2014 Preview: The new replay rule is here

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If Major League Baseball got this right, we may never see a game turn on a blown call again. At least an important game. When everyone is paying attention. And if there weren’t more egregiously blown calls earlier in the game.

Expanded replay is a new fact of life for the 2014 season and that little caveat above reflects the fact that, while baseball could have instituted a system in which every close play is examined, it chose to start more conservatively. It has put the onus on managers — not umpires — to make sure controversial plays are reviewed, and it has given managers a somewhat limited ability to initiate such reviews. The basics:

    • Managers will start each game with one replay challenge to use;
    • If a manager uses a challenge and any portion of a challenged play is overturned, then the manager who challenged the play will retain the ability to challenge one more play during the game.  Under no circumstances may a manager challenge more than two plays in a game.
    • If the managers challengers are used up — and if it’s after the seventh inning — the umpires may choose to invoke instant replay on any reviewable call.  Home run and other boundary calls will always be reviewable, however.

As for the procedure: there will be a headset near home plate in all 30 parks.  From there, the Crew Chief will be connected to the Replay Command Center at MLB Advanced Media headquarters in New York.  There, major league Umpires will be staffed as replay officials, viewing the video feeds. Replay officials will make the ultimate determination of whether to overturn the call on a “clear and convincing evidence” standard. The hope is that the process will only take a minute or two. In spring training thus far, most reviews have been short and relatively seamless.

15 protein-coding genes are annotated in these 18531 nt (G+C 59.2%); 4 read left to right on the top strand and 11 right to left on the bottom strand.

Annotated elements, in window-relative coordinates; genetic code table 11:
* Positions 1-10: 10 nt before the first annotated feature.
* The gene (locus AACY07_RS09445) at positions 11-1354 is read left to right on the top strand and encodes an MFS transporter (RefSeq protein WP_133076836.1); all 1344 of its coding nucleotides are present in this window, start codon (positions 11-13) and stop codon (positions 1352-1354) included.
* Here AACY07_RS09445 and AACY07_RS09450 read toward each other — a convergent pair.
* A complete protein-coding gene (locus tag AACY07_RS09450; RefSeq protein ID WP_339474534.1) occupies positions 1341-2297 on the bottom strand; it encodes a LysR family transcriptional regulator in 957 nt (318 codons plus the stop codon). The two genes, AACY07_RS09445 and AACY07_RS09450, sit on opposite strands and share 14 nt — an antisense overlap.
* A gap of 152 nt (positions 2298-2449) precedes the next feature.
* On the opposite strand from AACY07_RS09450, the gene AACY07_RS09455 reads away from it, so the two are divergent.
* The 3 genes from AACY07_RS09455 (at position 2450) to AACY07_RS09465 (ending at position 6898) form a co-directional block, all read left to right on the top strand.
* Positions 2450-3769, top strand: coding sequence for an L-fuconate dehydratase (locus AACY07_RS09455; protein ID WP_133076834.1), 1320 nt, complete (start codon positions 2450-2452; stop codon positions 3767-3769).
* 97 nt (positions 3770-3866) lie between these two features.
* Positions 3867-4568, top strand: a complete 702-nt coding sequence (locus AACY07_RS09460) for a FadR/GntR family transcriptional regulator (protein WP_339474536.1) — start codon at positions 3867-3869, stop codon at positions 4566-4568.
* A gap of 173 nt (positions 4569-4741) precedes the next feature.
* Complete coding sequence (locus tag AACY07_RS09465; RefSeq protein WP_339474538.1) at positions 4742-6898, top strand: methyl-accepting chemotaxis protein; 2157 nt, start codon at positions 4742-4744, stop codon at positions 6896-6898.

The obvious goal of the limited challenge system is to keep the delays to a minimum and to keep obsessive managers from challenging every single potential missed call. Inherent in this — but not too often said lest baseball officials be seen as minimizing the impact of blown calls — is that not too many games actually turn on umpire mistakes. Oh, they do in the aggregate in the form of inconsistent strike zones, but balls and strikes were never going to be on the table here. But they don’t turn on an egregiously bad out/safe call at first base or a blatant misapplication of the rules too terribly often. We certainly remember those, and a big part of the replay system is to make sure that those memorable missed calls no longer affect outcomes and, at the same time, don’t stick in people’s memories and reflect poorly on Major League Baseball.

But whatever the motivation and whatever the actual impact on games and outcomes, it’s a pretty big and pretty welcome step for Major League Baseball to turn to technology. The league has always taken a conservative approach to innovation, especially technological innovation, and while baseball wading into replay is pretty late compared to the other sports leagues, it’s downright visionary by its own historical standards.

MLBPA agrees to extend deadline for new posting agreement between MLB, NPB

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Update (7:00 PM ET): The MLBPA announces that the deadline has been extended 24 hours while MLB and NPB continue to negotiate a new agreement for the posting system. The new deadline is 8 PM ET on Tuesday.

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Last Thursday, we learned that the MLBPA was challenging the Nippon Professional Baseball posting system, delaying Japanese superstar Shohei Ohtani’s move to Major League Baseball. The latest collective bargaining agreement removed a lot of the incentive for players to come to the U.S. by capping pay. Ohtani, for example, can only receive a signing bonus between $300,000 and $3.53 million while his team — the Nippon Ham Fighters — would receive $20 million for posting him.

Jon Morosi reports that the deadline for this issue to be resolved is 8 PM ET on Monday evening. He notes that key NPB officials have worked through the night in Japan to try to reach a resolution. It is possible that even if no agreement is reached, the deadline could be pushed further back.

Ohtani, 23, has become a heralded hitter and pitcher in Japan. At the plate over his five-year career, he has compiled a .286/.358/.500 triple-slash line with 48 home runs and 166 RBI in 1,170 plate appearances. On the mound, he has a 2.52 ERA with a 624/200 K/BB ratio across 543 innings.